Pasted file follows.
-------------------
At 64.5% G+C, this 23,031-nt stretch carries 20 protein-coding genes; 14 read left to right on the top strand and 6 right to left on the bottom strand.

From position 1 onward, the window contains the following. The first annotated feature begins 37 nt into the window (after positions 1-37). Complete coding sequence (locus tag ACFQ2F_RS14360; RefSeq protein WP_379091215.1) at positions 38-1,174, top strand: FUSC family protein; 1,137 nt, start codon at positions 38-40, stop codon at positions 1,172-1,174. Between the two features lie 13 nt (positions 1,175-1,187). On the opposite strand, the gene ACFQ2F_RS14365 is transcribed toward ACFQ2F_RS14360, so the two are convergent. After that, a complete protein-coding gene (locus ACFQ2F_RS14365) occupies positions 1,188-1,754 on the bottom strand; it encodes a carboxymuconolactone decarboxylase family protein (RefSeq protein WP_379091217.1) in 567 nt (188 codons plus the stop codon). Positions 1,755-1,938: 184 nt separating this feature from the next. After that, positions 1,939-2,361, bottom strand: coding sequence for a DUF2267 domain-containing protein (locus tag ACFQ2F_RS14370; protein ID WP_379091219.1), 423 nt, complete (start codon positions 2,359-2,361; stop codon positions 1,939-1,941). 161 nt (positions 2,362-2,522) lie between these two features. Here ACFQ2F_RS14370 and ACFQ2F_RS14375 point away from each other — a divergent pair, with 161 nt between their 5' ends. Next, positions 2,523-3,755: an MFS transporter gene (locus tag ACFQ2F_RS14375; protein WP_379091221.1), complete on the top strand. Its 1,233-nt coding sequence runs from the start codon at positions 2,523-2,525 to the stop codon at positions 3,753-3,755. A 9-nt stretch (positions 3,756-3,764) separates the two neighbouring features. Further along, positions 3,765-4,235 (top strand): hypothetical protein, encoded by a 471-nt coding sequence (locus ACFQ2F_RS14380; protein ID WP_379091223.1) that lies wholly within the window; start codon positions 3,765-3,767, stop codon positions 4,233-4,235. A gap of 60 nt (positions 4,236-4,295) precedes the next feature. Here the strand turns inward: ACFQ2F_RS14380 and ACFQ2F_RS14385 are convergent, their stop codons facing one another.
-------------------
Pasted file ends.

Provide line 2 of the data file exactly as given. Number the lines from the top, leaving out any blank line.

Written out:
From position 1 onward, the window contains the following. The first annotated feature begins 37 nt into the window (after positions 1-37). Complete coding sequence (locus tag ACFQ2F_RS14360; RefSeq protein WP_379091215.1) at positions 38-1,174, top strand: FUSC family protein; 1,137 nt, start codon at positions 38-40, stop codon at positions 1,172-1,174. Between the two features lie 13 nt (positions 1,175-1,187). On the opposite strand, the gene ACFQ2F_RS14365 is transcribed toward ACFQ2F_RS14360, so the two are convergent. After that, a complete protein-coding gene (locus ACFQ2F_RS14365) occupies positions 1,188-1,754 on the bottom strand; it encodes a carboxymuconolactone decarboxylase family protein (RefSeq protein WP_379091217.1) in 567 nt (188 codons plus the stop codon). Positions 1,755-1,938: 184 nt separating this feature from the next. After that, positions 1,939-2,361, bottom strand: coding sequence for a DUF2267 domain-containing protein (locus tag ACFQ2F_RS14370; protein ID WP_379091219.1), 423 nt, complete (start codon positions 2,359-2,361; stop codon positions 1,939-1,941). 161 nt (positions 2,362-2,522) lie between these two features. Here ACFQ2F_RS14370 and ACFQ2F_RS14375 point away from each other — a divergent pair, with 161 nt between their 5' ends. Next, positions 2,523-3,755: an MFS transporter gene (locus tag ACFQ2F_RS14375; protein WP_379091221.1), complete on the top strand. Its 1,233-nt coding sequence runs from the start codon at positions 2,523-2,525 to the stop codon at positions 3,753-3,755. A 9-nt stretch (positions 3,756-3,764) separates the two neighbouring features. Further along, positions 3,765-4,235 (top strand): hypothetical protein, encoded by a 471-nt coding sequence (locus ACFQ2F_RS14380; protein ID WP_379091223.1) that lies wholly within the window; start codon positions 3,765-3,767, stop codon positions 4,233-4,235. A gap of 60 nt (positions 4,236-4,295) precedes the next feature. Here the strand turns inward: ACFQ2F_RS14380 and ACFQ2F_RS14385 are convergent, their stop codons facing one another.